| Christian youths shout slogans in Chennai against Tamil Nadu’s Ordinance on conversions. (AFP)
Chennai/New Delhi, Oct. 24: Politics prevailed over old hostilities today when BJP ally M. Karunanidhi shared a dais with Congress leaders to denounce Tamil Nadu’s controversial Ordinance banning conversions.
The DMK chief, who was joined by the PMK’s S. Ramadoss, another ally of the BJP-led National Democratic Alliance, surprised a huge gathering of fasting protesters, mainly Christians and Muslims, at St Andrews Kirk in Chennai this evening when he slammed Jayalalithaa’s Ordinance as “anti-minorities and fascist”.
The fast, held on a day thousands of minority educational institutions in the state remained closed as a mark of protest, was organised by churches of all denominations in Tamil Nadu and the All India Pastors/Evangelists Fellowship. It also brought within its fold other minority groups.
Karunanidhi stopped short of commenting on the DMK’s future ties, but observers said his appearance on the dais with AICC secretary G.K. Vasan and state Congress leaders S. Balakrishnan and E.V.K.S. Elangovan completes his party’s alienation from the BJP in Tamil Nadu. He had earlier said the NDA had ceased to exist in the state. Among the others who attended the meeting were the CPM’s N. Varadarajan, the CPI’s R. Nallakannu and Dalit leader Krishnasamy.
The former chief minister’s presence at the rally follows recent efforts at rapprochement between the Congress and the DMK. On Monday, under Sonia Gandhi’s instructions, AICC secretary in charge of Tamil Nadu Ramesh Chennithala had visited ailing DMK leader and Union minister Murasoli Maran in hospital and presented a bouquet to his wife.
Chennithala was accompanied by Balakrishnan and Elangovan. The overtures come at a time when ADMK chief Jayalalithaa is inching closer to the NDA.
At the meeting, Karunanidhi quoted from a letter Jayalalithaa had written to the church fathers in March 2001 before the Assembly elections seeking support for the “secular alliance” led by her party. She had said the DMK’s participation in a BJP-led coalition at the Centre bode ill for the security and interests of the minorities.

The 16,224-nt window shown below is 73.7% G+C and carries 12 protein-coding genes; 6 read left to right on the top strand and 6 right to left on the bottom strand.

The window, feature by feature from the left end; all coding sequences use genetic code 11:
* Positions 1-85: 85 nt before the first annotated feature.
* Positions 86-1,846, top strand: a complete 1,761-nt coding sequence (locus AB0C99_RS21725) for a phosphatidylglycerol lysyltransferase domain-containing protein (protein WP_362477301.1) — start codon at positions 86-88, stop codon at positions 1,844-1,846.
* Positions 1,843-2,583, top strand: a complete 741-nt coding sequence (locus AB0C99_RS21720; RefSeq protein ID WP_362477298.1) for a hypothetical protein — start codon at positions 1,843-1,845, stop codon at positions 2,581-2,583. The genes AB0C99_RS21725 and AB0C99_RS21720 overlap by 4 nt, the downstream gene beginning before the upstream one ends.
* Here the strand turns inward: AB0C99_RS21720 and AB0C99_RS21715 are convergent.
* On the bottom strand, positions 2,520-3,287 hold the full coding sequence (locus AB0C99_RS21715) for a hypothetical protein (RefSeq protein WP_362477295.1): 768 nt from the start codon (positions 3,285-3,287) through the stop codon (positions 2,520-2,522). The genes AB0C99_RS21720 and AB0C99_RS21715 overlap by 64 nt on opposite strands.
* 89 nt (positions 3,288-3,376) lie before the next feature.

“What Ms Jayalalithaa is doing now is just the opposite,” Karunanidhi said to thunderous applause. And the hastily promulgated Ordinance, to be soon made into a law, was to “show that she was a true representative of Hindutva here”.
The DMK leader pointed out that the Ordinance had come at the end of a series of “yagnas and pujas” besides the donation of an elephant to the Guruvayur Sri Krishna temple.
He drew from the speech of the late Union minister, T.T. Krishnamachariyar, in the Constitutent Assembly in 1948 to underline that Christian educational institutions did not resort to forcible conversions and that many who embraced Christianity had done so to escape from the humiliation of being untouchables. Karunanidhi also cited figures to show that the percentage of Christian and Muslim population in India had declined over the years.
He said Jayalalithaa, through this Ordinance, was doing her best to espouse the Hindutva cause and defended an entire village of Dalits in Tirunelveli district for converting to Islam in the early 1980s. More than economic benefit, it was the inner need to uphold “one’s self-respect” that made Dalits embrace other religions, Karunanidhi argued.
Karunanidhi vowed to fight for the interests of Dalits and minorities. “Till my last breath I will live up to the faith reposed in me by the late elder statesman, C. Subramaniam, that there can be no place for religious fundamentalism in any alliance of which Karunanidhi was a part,” he declared.
Peter Alphonse, of the Tamil Maanila Congress, which has since merged with its parent party, saw in the fast-cum-rally a “new opportunity for political change”. He wanted Karunanidhi to come to the rescue of Tamils and save them from the “impending onslaught of the Sanskrit authoritarianism of the Hindutva forces”.